# Vitali Covering

Let $E$ be a set of finite outer measure and $F$ a collection of closed, bounded intervals that cover $E$ in the sense of Vitali. Show that there is a countable disjoint collection {${I_k}$}$_{k=1}^\infty$ of intervals in $F$ for which

$m$*$[E$~$\bigcup_{k=1}^{\infty}I_k] = 0$.

This is the same as the Vitali Covering Lemma except for each $\epsilon > 0$, $m$*$[E$~$\bigcup_{k=1}^{\infty}I_k] < \epsilon$. In that proof, my book (Royden, 4th) uses

Theorem 11: Let $E$ be any set of real numbers. Then, each of the following four assertions is equivalent to the measurability of E.

i) For each $\epsilon > 0$, there is an open set $O$ containing $E$ for which $m$*$(O$~$E)<\epsilon$.

ii) There is a $G_\delta$ set $G$ containing $E$ for which $m$*$(G$~$E)=0$.

iii), iv) etc.

Would this proof boil down to i) -> ii)?

• Note that in the Vitali covering theorem $E$ need not be measurable. Also, Royden's "Vitali Covering Lemma" yields a finite collection of intervals. – T. Eskin Dec 9 '12 at 20:43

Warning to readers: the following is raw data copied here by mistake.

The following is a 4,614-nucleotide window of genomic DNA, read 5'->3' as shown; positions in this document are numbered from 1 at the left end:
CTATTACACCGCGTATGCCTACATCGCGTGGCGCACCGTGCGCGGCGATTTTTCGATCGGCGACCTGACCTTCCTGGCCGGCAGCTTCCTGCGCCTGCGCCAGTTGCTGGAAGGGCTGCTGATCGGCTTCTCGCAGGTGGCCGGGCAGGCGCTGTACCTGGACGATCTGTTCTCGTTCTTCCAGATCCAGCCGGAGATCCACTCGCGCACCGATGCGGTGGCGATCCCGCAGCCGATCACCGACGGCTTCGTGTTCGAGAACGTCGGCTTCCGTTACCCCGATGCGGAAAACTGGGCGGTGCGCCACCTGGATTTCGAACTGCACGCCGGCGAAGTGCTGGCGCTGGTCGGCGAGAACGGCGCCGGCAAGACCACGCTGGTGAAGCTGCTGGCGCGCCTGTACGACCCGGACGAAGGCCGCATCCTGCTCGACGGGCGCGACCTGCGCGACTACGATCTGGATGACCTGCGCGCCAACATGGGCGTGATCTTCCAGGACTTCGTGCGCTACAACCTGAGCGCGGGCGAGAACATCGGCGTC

• From my book: The Vitali Covering Lemma - Let E be a set of finite outer measure and F a collection of closed, bounded intervals that covers E in the sense of Vitali. Then for each epsilon>0, there is a finite disjoint subcollection, Ik's, of F for which etc. How are they different? – Jake Casey Dec 10 '12 at 20:21
• In the Vitali Covering Lemma, the collection of intervals obtained is finite, while in this exercise, it is countably infinite. Note also that we only know $\mu^{*}(E)<\infty$, not necessarily that $E$ is measurable. – T. Eskin Dec 10 '12 at 22:16
• Ok, so what would be a good way to approach this problem? – Jake Casey Dec 10 '12 at 22:23